COLUMBIA, S.C. (AP) — College of Charleston President Glenn McConnell has fired men’s basketball coach Doug Wojcik.
The move Tuesday comes more than a month after the school said it was investigating Wojcik, who players, assistant coaches and staffers in the athletic department said he verbally abused them.
McConnell announced the decision in a letter to the “campus community” saying, “I am writing today to let you know I have made the decision to terminate Head Men’s Basketball Coach Doug Wojcik’s employment at the College of Charleston for just cause, pursuant to the terms of his contract, effective immediately.
“I greatly appreciate your patience and understanding while the College works to find the best path forward for the men’s basketball program. Effective immediately, athletics director Joe Hull is responsible for the men’s basketball program.”
McConnell said the school would have no further comments about Wojcik’s dismissal.
By firing Wojcik with cause, the school is trying to avoid paying the $1.2 million still owed him for the final three seasons of his five-year contract. Wojcik’s attorney Scott Tompsett said in a statement that the College of Charleston did not make a good faith attempt to reach a settlement in the matter and became desperate to invent a reason to fire a coach.
“Today’s action by the College of Charleston will not bring closure to the College, the basketball program, or the student-athletes and their families,” Tompsett said.
A 50-page report contained summaries of interviews with Wojcik and 26 others — including 10 anonymous players and five anonymous employees — who are current and former players and assistant coaches, college staffers and athletic director Joe Hull.
Wojcik said in the report he was shocked by the allegations and has not had players complain about his treatment.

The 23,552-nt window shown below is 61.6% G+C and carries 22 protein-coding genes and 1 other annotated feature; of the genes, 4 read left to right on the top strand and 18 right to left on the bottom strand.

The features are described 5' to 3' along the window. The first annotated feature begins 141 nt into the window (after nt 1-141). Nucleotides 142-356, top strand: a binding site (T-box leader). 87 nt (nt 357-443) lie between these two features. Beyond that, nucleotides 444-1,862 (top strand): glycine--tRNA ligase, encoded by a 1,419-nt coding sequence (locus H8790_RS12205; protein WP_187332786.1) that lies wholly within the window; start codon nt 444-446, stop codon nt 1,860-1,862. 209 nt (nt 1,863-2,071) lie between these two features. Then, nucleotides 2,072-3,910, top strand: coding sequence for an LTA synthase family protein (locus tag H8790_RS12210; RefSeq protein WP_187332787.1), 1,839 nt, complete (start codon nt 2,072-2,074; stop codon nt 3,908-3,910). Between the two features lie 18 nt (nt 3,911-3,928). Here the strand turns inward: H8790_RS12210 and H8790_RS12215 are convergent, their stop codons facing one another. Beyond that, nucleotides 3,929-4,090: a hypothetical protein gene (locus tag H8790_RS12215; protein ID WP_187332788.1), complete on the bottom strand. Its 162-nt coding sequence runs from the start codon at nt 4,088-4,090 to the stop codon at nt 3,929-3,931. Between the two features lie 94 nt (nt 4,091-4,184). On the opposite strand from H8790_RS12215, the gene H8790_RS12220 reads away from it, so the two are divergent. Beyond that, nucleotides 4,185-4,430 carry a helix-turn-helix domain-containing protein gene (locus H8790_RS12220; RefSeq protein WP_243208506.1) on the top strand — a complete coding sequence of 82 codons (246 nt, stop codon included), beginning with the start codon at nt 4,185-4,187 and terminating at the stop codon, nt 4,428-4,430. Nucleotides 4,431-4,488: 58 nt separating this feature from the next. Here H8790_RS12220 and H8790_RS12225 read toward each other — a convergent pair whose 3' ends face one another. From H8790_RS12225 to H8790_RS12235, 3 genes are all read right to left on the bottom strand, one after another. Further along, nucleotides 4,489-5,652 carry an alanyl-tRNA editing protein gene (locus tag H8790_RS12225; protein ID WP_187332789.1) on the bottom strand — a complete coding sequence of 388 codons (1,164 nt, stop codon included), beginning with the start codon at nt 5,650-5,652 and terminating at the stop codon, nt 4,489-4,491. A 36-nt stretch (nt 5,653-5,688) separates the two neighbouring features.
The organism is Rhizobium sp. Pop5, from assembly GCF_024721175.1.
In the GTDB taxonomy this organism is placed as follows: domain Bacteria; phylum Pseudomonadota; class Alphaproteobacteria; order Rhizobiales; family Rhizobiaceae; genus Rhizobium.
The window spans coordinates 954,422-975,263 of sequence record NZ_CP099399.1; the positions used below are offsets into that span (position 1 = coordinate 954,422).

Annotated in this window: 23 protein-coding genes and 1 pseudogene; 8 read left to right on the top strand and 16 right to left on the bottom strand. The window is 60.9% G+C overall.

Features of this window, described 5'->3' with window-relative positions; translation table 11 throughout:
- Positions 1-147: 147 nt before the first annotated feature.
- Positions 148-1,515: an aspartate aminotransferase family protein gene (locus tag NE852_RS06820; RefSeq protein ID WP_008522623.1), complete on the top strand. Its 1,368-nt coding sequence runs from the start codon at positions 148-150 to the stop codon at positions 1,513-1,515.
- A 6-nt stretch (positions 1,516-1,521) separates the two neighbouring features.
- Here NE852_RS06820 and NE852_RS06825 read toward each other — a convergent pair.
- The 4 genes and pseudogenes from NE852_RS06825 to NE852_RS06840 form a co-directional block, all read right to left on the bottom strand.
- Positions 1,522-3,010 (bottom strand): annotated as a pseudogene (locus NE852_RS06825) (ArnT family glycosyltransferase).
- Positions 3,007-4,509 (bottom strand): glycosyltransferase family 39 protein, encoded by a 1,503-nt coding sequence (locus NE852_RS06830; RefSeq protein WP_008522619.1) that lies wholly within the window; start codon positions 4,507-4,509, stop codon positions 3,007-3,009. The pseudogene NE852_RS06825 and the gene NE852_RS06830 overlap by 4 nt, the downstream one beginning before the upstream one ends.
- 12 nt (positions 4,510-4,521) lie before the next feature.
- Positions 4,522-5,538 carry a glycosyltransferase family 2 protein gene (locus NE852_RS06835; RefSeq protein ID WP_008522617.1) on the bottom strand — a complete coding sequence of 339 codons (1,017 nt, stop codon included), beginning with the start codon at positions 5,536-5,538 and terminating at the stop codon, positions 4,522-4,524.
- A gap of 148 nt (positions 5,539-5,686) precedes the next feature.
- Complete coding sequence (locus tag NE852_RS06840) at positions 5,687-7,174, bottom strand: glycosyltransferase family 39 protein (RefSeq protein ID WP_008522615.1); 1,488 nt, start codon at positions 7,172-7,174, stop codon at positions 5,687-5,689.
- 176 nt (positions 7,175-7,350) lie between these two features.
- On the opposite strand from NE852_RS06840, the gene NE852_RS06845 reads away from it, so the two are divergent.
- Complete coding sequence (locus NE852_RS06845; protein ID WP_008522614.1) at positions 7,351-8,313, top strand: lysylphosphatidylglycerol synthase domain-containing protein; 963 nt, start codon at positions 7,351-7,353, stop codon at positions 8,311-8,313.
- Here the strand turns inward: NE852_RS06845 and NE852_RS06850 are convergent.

Among the report’s conclusions were that:
– it was likely Wojcik made comments to players that constituted name calling such as “dumb,” ”idiot,” ”stupid,” and “variations of such words that included profanity.”
– it was likely Wojcik used a homophobic slur to brand one player “on at least one occasion and likely on multiple occasions.”
– it was likely Wojcik made negative about players’ parents and upbringing.
– it was likely Wojcik made comments that were “threatening or challenging in nature.”
– it was likely many players believe Wojcik’s behavior toward them is “generally insulting and degrading.”
The report stated the investigator found players and former players interviewed “had no apparent credibility issues.”
Wojcik, 50, denied using homophobic slurs or threatening players when he was interviewed for the investigation.
Hull said in the report he had attended some of Wojcik’s practice sessions and had not seen nor heard anything he thought crossed the line.
“Coach Wojcik reiterates what he said over a month ago; he’s sincerely remorseful and apologizes publicly to those he hurt emotionally or offended. He is a better person because of this experience and he’ll be a better coach,” Tompsett said on Wojcik’s behalf.
While directly addressing allegations, McConnell wrote that “as president, my highest priorities include the safeguarding of our College community, the preservation and enhancement of the College’s excellent reputation, and the creation of a campus environment in which all students, faculty, staff, volunteers, friends and guests feel welcome, safe and respected.
Wojcik came over from Tulsa two years ago. He led the Cougars to the Southern Conference tournament finals in his first year, but fell to 14-18 this past winter in College of Charleston’s first in the Colonial Athletic Conference.
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